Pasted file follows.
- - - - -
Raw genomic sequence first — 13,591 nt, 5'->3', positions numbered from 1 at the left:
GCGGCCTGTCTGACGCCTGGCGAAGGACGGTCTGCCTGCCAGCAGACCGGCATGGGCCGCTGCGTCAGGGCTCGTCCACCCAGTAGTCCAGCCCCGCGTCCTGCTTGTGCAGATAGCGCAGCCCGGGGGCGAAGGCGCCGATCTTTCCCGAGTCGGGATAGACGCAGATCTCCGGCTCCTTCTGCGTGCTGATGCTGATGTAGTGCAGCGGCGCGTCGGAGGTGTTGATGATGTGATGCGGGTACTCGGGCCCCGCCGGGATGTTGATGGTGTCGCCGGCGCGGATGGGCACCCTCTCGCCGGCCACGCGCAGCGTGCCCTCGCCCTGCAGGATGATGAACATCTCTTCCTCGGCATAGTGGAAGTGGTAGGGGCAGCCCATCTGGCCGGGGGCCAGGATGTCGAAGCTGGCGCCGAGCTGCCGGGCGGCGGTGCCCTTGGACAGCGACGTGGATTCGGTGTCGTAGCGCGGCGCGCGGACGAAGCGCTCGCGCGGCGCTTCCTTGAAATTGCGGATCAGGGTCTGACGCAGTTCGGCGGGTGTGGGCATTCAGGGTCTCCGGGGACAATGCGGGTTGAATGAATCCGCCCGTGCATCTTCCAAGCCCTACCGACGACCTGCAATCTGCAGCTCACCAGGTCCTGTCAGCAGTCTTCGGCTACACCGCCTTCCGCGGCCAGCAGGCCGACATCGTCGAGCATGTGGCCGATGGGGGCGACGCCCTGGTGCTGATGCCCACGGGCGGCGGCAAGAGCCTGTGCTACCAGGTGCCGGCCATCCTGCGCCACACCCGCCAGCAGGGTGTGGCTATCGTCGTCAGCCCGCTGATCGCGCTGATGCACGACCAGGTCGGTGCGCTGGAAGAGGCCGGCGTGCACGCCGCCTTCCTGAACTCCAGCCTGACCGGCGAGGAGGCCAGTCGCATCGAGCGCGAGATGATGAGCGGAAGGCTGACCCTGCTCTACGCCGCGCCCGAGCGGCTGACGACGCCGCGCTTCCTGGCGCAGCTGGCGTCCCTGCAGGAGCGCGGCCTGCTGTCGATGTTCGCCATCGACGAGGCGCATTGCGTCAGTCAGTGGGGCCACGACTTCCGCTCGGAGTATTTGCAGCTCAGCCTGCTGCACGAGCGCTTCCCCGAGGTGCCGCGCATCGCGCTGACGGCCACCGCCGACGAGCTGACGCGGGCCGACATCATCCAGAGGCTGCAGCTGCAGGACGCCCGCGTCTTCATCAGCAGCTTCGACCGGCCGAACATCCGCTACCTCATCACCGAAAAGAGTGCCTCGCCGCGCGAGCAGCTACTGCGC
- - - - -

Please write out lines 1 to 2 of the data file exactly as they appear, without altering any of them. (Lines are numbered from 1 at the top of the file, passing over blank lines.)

Raw genomic sequence first — 13,591 nt, 5'->3', positions numbered from 1 at the left:
GCGGCCTGTCTGACGCCTGGCGAAGGACGGTCTGCCTGCCAGCAGACCGGCATGGGCCGCTGCGTCAGGGCTCGTCCACCCAGTAGTCCAGCCCCGCGTCCTGCTTGTGCAGATAGCGCAGCCCGGGGGCGAAGGCGCCGATCTTTCCCGAGTCGGGATAGACGCAGATCTCCGGCTCCTTCTGCGTGCTGATGCTGATGTAGTGCAGCGGCGCGTCGGAGGTGTTGATGATGTGATGCGGGTACTCGGGCCCCGCCGGGATGTTGATGGTGTCGCCGGCGCGGATGGGCACCCTCTCGCCGGCCACGCGCAGCGTGCCCTCGCCCTGCAGGATGATGAACATCTCTTCCTCGGCATAGTGGAAGTGGTAGGGGCAGCCCATCTGGCCGGGGGCCAGGATGTCGAAGCTGGCGCCGAGCTGCCGGGCGGCGGTGCCCTTGGACAGCGACGTGGATTCGGTGTCGTAGCGCGGCGCGCGGACGAAGCGCTCGCGCGGCGCTTCCTTGAAATTGCGGATCAGGGTCTGACGCAGTTCGGCGGGTGTGGGCATTCAGGGTCTCCGGGGACAATGCGGGTTGAATGAATCCGCCCGTGCATCTTCCAAGCCCTACCGACGACCTGCAATCTGCAGCTCACCAGGTCCTGTCAGCAGTCTTCGGCTACACCGCCTTCCGCGGCCAGCAGGCCGACATCGTCGAGCATGTGGCCGATGGGGGCGACGCCCTGGTGCTGATGCCCACGGGCGGCGGCAAGAGCCTGTGCTACCAGGTGCCGGCCATCCTGCGCCACACCCGCCAGCAGGGTGTGGCTATCGTCGTCAGCCCGCTGATCGCGCTGATGCACGACCAGGTCGGTGCGCTGGAAGAGGCCGGCGTGCACGCCGCCTTCCTGAACTCCAGCCTGACCGGCGAGGAGGCCAGTCGCATCGAGCGCGAGATGATGAGCGGAAGGCTGACCCTGCTCTACGCCGCGCCCGAGCGGCTGACGACGCCGCGCTTCCTGGCGCAGCTGGCGTCCCTGCAGGAGCGCGGCCTGCTGTCGATGTTCGCCATCGACGAGGCGCATTGCGTCAGTCAGTGGGGCCACGACTTCCGCTCGGAGTATTTGCAGCTCAGCCTGCTGCACGAGCGCTTCCCCGAGGTGCCGCGCATCGCGCTGACGGCCACCGCCGACGAGCTGACGCGGGCCGACATCATCCAGAGGCTGCAGCTGCAGGACGCCCGCGTCTTCATCAGCAGCTTCGACCGGCCGAACATCCGCTACCTCATCACCGAAAAGAGTGCCTCGCCGCGCGAGCAGCTACTGCGC